Ahh yeah, totally. Werner goes a little off the deep end sometimes. The nearly 70-year old director is almost as well known for his epic temper and authoritarian style as his films, so maybe it’s expected that he’ll insert a lot of Herzog into his docs. Which for me is kind of distracting. I’d say a weakness of the movie is his penchant to really self-indulge with baroque, tangential musings. Like that heartbeat line you mentioned — sometimes it sounds like Old Werner’s had one too many tokes, and he just allows himself to wax philosophical like an annoying stoner at a house party talking about aliens. Except he never self-edits these oftentimes (pseudo-) spiritual and even hyperbolic ramblings… much like annoying stoner David Icke fans. At the end of the film he goes off on a long postscript about a nearby nuclear plant whose warmed waters from the cooling towers have been recycled into a closed-environment, Biodome-style structure. And in this artificial sealed tropical jungle alligators thrive — many who are “mutant albinos” (isn’t “mutant albino” redundant?). Herzog then goes on to ponder if the mutant albino alligators went to the Cave of Chauvet, would they parallel us modern day humans trying to understand the ancient cave paintings. Huh? As confusing as that was to read, it was just as difficult to follow in the film. How exactly would these albino alligators even get to the Cave — they’re locked up, as is the Cave. Prior to this post-script, there was no mention of this nuclear plant or the biodome or the alligators, so the metaphor just seems stretched at best. People laughed at the screening, so maybe it’s German Ironic Humor or something, but I just find it distracting.

Good old Werner trying to hear his heartbeat…

Miss Madeleine
But I wonder if it could be distracting in a good way? I have been thinking a lot about the doc last night and today so he must have done something right. I did feel it was a little long especially as we were dealing with very little scientific data compared with other documentaries of this kind, and mainly focusing on subjectivity which became very repetitive in the 90 minutes. Now to the reptiles: being Australian I know a lot about these creatures and I can tell you Mundt that they were Crocodiles not Alligators, but you’re American so I will forgive you. I will not forgive Herzog’s however as that was the worst case of clutching at straws I have ever witnessed. Did he just get off on the idea of albinos that much that he couldn’t edit that out?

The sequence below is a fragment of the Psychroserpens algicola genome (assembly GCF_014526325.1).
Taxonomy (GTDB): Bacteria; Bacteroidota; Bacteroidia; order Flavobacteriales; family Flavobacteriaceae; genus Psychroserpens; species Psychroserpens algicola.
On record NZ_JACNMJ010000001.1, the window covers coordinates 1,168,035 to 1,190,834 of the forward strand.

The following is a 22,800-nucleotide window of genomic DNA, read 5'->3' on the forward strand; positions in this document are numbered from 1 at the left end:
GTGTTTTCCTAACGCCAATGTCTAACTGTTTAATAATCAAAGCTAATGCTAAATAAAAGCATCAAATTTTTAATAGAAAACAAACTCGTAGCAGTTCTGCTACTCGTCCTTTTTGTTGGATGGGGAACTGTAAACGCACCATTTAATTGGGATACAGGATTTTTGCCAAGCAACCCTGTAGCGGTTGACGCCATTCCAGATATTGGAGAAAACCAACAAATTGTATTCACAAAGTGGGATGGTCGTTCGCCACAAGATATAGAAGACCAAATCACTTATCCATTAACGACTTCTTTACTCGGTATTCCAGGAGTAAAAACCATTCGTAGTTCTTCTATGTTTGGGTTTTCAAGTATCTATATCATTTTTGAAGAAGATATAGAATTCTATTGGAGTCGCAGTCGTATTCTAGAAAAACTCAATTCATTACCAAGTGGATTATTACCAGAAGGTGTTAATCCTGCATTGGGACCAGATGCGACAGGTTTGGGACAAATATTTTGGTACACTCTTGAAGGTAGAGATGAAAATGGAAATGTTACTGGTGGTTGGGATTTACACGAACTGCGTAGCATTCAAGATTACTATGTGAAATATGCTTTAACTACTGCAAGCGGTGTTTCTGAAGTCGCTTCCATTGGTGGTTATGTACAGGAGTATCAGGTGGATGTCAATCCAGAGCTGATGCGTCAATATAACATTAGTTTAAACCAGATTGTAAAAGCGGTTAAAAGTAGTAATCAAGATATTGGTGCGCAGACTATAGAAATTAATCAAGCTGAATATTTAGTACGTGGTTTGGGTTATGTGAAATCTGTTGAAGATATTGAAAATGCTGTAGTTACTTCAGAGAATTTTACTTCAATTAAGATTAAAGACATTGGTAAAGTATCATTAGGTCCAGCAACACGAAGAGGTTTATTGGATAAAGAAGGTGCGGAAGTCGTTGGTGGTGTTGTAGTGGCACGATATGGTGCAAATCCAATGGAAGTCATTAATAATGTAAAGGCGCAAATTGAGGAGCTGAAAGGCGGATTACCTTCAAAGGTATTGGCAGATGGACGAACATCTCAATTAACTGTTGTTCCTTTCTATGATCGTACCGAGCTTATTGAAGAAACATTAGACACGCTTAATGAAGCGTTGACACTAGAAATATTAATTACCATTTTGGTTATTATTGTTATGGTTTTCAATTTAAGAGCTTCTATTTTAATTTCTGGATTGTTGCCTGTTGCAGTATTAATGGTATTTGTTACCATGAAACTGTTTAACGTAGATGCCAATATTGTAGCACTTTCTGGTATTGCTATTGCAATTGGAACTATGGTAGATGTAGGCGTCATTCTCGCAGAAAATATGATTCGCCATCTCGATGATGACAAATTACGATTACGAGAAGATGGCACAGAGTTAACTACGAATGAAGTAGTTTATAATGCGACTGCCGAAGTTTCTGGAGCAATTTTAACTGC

With a discovery of this kind— and the very rare opportunity the director was given to film it — it’s also interesting to think about what information we gained from this documentary. We are now aware of the existence of these wondrous works of art, we know the time-frame for their creation and we know the fragility of their environment. But none of this is the work of Werner Herzog; all these things have been created without him and would exist without this documentary. So what did he bring to the table exactly? Albino Crocodiles and electronic heartbeats? To be fair to Herzog I did really enjoy the doc, so I am not bashing the guy, I just wonder if someone else could have done a better job exploring the world of early man without shoe-horning so much of his or her personality into it. Unless another filmmaker is given the opportunity, which by the sounds of it is very unlikely, we will never know.

Madman Mundt
Crocodiles, alligators, dingos, koala bears… really all the same, Aussie. We’re in America dammit, we don’t let the vermin from down under get in the way of a good rant. But I have to agree with your last note — Herzog was given access to an amazing cultural discovery, and with the technology that he had at his disposal (mostly the 3D cameras and aerial camera work), he did an amazing job of capturing it. I would definitely recommend this movie to anyone who’s into anthro or any science, really. His flaws were making it about 15 minutes too long, and inserting his personality way too heavily into a film that’s supposedly about artists that lived 30,000 years ago. But most egregiously making absurd statements and illusory connections. At the beginning of the film, he actually calls the Cave of Chauvet the most important human cultural discovery ever. Ever. Now, I’m thinking things like the Rosetta Stone might be a litte more important in the understanding of mankind than even the best preserved cave drawing. But that’s Herzog: I guess you just have to let him ramble like a drunk uncle…

No Responses to “He Said/She Said: Cave Of Forgotten Dreams 3D Film Review”

  1. Alex Terr says:

    I’ve been meaning to see this movie, but ive been tentative for the reason that most of my friends have been saying the 3D ruined it. Its interesting to hear that you guys think that its a good enhancer, I guess I cant really make the judgment myself unless I go see it!

  2. Kevin Bjorke says:

    Chauvet is far more important than the Rosetta stone. The Rosetta stone merely simplified translation os languages we already knew existed (we can also read Mayan now, with no Rosetta stone). Chauvet reveals — in a very immediate way — a rich human culture that pre-dates any known. That’s a much bigger deal — and for an artist, a profound spiritual truth.